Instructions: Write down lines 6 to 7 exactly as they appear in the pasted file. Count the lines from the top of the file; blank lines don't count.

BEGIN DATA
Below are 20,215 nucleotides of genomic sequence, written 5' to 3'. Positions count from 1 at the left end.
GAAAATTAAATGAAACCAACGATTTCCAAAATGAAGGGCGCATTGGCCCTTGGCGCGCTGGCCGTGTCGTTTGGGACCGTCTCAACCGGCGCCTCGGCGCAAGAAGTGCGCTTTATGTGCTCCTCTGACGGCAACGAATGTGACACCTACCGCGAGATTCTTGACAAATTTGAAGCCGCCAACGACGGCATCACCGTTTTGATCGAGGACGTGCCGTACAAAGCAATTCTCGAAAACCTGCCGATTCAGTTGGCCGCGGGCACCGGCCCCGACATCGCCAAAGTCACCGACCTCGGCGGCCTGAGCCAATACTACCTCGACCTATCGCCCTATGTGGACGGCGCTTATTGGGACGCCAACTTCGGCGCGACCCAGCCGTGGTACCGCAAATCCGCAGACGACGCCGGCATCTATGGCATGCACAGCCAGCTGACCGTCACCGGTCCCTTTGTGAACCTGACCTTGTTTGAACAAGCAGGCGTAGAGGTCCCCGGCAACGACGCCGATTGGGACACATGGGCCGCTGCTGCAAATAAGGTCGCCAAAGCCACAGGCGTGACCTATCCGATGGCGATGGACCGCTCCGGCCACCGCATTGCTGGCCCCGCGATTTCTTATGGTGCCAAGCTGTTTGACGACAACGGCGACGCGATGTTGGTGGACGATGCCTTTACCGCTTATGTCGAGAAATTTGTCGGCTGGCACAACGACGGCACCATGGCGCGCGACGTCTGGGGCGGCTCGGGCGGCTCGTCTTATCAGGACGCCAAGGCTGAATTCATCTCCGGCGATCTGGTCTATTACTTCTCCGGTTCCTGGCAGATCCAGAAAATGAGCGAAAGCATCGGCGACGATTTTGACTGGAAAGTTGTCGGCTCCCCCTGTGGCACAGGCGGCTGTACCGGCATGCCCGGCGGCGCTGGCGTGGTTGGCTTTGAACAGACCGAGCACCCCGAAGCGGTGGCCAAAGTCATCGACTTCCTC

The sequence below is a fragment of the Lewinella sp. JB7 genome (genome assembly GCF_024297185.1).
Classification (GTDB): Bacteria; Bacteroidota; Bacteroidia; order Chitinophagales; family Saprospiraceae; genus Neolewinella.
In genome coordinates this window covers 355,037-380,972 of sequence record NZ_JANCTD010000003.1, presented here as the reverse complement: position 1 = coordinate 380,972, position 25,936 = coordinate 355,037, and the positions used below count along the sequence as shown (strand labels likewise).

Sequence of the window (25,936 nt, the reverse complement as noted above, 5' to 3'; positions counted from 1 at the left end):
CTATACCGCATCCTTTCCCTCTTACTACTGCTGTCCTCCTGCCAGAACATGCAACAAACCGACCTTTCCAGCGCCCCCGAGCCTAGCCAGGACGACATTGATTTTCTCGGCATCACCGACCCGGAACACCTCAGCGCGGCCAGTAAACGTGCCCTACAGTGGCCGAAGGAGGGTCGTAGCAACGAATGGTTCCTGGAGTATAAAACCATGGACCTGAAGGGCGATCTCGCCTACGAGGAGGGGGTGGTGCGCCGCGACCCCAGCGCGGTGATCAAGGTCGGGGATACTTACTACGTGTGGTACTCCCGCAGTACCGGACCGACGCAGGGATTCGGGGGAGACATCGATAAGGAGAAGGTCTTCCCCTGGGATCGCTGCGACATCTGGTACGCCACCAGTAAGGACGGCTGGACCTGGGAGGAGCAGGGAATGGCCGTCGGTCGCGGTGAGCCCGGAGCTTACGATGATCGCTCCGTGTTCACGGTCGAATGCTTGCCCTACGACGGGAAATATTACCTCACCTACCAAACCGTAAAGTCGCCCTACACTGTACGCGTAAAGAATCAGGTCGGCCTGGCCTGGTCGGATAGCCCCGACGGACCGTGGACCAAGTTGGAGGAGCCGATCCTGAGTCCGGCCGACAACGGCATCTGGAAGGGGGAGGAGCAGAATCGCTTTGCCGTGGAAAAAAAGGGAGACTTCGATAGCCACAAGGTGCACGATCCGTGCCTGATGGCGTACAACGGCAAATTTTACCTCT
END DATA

Sequence of the window (25,936 nt, the reverse complement as noted above, 5' to 3'; positions counted from 1 at the left end):
CTATACCGCATCCTTTCCCTCTTACTACTGCTGTCCTCCTGCCAGAACATGCAACAAACCGACCTTTCCAGCGCCCCCGAGCCTAGCCAGGACGACATTGATTTTCTCGGCATCACCGACCCGGAACACCTCAGCGCGGCCAGTAAACGTGCCCTACAGTGGCCGAAGGAGGGTCGTAGCAACGAATGGTTCCTGGAGTATAAAACCATGGACCTGAAGGGCGATCTCGCCTACGAGGAGGGGGTGGTGCGCCGCGACCCCAGCGCGGTGATCAAGGTCGGGGATACTTACTACGTGTGGTACTCCCGCAGTACCGGACCGACGCAGGGATTCGGGGGAGACATCGATAAGGAGAAGGTCTTCCCCTGGGATCGCTGCGACATCTGGTACGCCACCAGTAAGGACGGCTGGACCTGGGAGGAGCAGGGAATGGCCGTCGGTCGCGGTGAGCCCGGAGCTTACGATGATCGCTCCGTGTTCACGGTCGAATGCTTGCCCTACGACGGGAAATATTACCTCACCTACCAAACCGTAAAGTCGCCCTACACTGTACGCGTAAAGAATCAGGTCGGCCTGGCCTGGTCGGATAGCCCCGACGGACCGTGGACCAAGTTGGAGGAGCCGATCCTGAGTCCGGCCGACAACGGCATCTGGAAGGGGGAGGAGCAGAATCGCTTTGCCGTGGAAAAAAAGGGAGACTTCGATAGCCACAAGGTGCACGATCCGTGCCTGATGGCGTACAACGGCAAATTTTACCTCT